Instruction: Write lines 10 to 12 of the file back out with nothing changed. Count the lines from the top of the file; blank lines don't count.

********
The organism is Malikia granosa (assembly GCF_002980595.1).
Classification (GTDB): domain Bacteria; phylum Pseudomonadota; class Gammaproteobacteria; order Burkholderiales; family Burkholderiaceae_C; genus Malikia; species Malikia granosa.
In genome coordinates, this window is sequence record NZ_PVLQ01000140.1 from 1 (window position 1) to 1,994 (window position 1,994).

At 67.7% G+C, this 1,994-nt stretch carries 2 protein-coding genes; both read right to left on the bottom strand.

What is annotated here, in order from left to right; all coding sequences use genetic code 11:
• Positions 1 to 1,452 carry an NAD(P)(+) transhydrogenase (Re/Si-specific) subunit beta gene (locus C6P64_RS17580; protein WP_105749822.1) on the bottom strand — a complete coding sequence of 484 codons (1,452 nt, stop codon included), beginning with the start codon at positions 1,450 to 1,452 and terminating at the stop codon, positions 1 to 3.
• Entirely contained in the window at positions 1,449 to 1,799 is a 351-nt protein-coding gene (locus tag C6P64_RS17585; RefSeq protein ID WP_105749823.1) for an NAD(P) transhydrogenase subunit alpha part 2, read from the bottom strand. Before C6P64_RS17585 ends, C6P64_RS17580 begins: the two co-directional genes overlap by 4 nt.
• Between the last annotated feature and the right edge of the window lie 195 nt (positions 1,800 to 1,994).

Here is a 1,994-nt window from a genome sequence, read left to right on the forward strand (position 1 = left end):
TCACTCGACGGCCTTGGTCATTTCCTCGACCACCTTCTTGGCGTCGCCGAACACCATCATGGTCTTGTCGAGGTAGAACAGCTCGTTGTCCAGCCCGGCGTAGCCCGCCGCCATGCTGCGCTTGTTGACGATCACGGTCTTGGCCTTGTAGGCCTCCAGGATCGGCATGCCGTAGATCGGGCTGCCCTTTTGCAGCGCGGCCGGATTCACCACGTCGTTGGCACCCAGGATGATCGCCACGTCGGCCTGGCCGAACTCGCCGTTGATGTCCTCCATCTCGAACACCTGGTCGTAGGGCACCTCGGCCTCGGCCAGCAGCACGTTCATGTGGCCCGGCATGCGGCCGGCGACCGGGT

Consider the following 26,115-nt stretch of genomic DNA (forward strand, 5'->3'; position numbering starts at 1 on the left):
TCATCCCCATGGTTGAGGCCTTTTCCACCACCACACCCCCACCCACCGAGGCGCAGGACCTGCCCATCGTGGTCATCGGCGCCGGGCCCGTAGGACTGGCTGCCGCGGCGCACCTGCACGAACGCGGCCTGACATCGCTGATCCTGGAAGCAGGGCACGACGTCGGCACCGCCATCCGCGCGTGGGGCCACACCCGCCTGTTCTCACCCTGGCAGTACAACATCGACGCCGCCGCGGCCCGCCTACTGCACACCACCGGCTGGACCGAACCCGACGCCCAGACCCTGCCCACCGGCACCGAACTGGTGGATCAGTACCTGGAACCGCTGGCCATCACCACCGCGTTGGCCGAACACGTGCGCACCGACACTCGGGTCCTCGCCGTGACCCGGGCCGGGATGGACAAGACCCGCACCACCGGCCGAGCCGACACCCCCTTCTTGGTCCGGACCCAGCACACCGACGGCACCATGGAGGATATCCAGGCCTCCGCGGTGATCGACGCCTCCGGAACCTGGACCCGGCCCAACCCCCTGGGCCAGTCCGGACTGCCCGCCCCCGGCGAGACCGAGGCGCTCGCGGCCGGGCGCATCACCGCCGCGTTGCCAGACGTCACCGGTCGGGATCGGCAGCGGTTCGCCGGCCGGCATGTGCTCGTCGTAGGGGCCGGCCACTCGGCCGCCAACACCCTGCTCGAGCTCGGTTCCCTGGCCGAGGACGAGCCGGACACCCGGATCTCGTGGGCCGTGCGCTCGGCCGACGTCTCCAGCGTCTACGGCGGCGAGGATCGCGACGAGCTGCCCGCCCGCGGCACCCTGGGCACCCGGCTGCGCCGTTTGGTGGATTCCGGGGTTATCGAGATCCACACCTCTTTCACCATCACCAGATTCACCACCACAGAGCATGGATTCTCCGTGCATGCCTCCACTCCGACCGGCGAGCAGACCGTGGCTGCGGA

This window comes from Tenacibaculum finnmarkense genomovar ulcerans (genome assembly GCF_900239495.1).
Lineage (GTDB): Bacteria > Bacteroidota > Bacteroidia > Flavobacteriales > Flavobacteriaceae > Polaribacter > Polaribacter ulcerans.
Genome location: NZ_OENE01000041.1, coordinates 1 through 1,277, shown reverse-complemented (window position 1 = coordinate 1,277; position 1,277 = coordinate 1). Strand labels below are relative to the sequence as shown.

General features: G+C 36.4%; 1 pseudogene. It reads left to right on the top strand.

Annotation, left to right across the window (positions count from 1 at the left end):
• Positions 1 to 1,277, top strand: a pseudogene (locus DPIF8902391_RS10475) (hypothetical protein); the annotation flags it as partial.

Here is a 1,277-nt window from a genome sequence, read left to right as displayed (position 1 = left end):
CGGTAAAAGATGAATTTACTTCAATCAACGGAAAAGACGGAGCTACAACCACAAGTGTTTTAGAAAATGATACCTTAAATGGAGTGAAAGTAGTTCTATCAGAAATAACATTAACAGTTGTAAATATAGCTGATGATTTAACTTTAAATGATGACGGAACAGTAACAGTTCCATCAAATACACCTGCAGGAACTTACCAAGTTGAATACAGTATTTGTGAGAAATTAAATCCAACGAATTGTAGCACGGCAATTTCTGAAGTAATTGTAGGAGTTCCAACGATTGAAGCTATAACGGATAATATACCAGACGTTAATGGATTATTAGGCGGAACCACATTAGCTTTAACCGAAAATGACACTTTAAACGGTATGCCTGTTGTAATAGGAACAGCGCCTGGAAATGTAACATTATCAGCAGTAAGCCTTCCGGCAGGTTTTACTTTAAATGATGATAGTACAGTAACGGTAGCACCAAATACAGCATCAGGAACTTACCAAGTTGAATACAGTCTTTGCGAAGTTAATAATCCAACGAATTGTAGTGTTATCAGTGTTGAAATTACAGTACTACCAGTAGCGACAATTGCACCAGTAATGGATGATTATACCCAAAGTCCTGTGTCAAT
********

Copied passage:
TCACTCGACGGCCTTGGTCATTTCCTCGACCACCTTCTTGGCGTCGCCGAACACCATCATGGTCTTGTCGAGGTAGAACAGCTCGTTGTCCAGCCCGGCGTAGCCCGCCGCCATGCTGCGCTTGTTGACGATCACGGTCTTGGCCTTGTAGGCCTCCAGGATCGGCATGCCGTAGATCGGGCTGCCCTTTTGCAGCGCGGCCGGATTCACCACGTCGTTGGCACCCAGGATGATCGCCACGTCGGCCTGGCCGAACTCGCCGTTGATGTCCTCCATCTCGAACACCTGGTCGTAGGGCACCTCGGCCTCGGCCAGCAGCACGTTCATGTGGCCCGGCATGCGGCCGGCGACCGGGT

Consider the following 26,115-nt stretch of genomic DNA (forward strand, 5'->3'; position numbering starts at 1 on the left):
TCATCCCCATGGTTGAGGCCTTTTCCACCACCACACCCCCACCCACCGAGGCGCAGGACCTGCCCATCGTGGTCATCGGCGCCGGGCCCGTAGGACTGGCTGCCGCGGCGCACCTGCACGAACGCGGCCTGACATCGCTGATCCTGGAAGCAGGGCACGACGTCGGCACCGCCATCCGCGCGTGGGGCCACACCCGCCTGTTCTCACCCTGGCAGTACAACATCGACGCCGCCGCGGCCCGCCTACTGCACACCACCGGCTGGACCGAACCCGACGCCCAGACCCTGCCCACCGGCACCGAACTGGTGGATCAGTACCTGGAACCGCTGGCCATCACCACCGCGTTGGCCGAACACGTGCGCACCGACACTCGGGTCCTCGCCGTGACCCGGGCCGGGATGGACAAGACCCGCACCACCGGCCGAGCCGACACCCCCTTCTTGGTCCGGACCCAGCACACCGACGGCACCATGGAGGATATCCAGGCCTCCGCGGTGATCGACGCCTCCGGAACCTGGACCCGGCCCAACCCCCTGGGCCAGTCCGGACTGCCCGCCCCCGGCGAGACCGAGGCGCTCGCGGCCGGGCGCATCACCGCCGCGTTGCCAGACGTCACCGGTCGGGATCGGCAGCGGTTCGCCGGCCGGCATGTGCTCGTCGTAGGGGCCGGCCACTCGGCCGCCAACACCCTGCTCGAGCTCGGTTCCCTGGCCGAGGACGAGCCGGACACCCGGATCTCGTGGGCCGTGCGCTCGGCCGACGTCTCCAGCGTCTACGGCGGCGAGGATCGCGACGAGCTGCCCGCCCGCGGCACCCTGGGCACCCGGCTGCGCCGTTTGGTGGATTCCGGGGTTATCGAGATCCACACCTCTTTCACCATCACCAGATTCACCACCACAGAGCATGGATTCTCCGTGCATGCCTCCACTCCGACCGGCGAGCAGACCGTGGCTGCGGA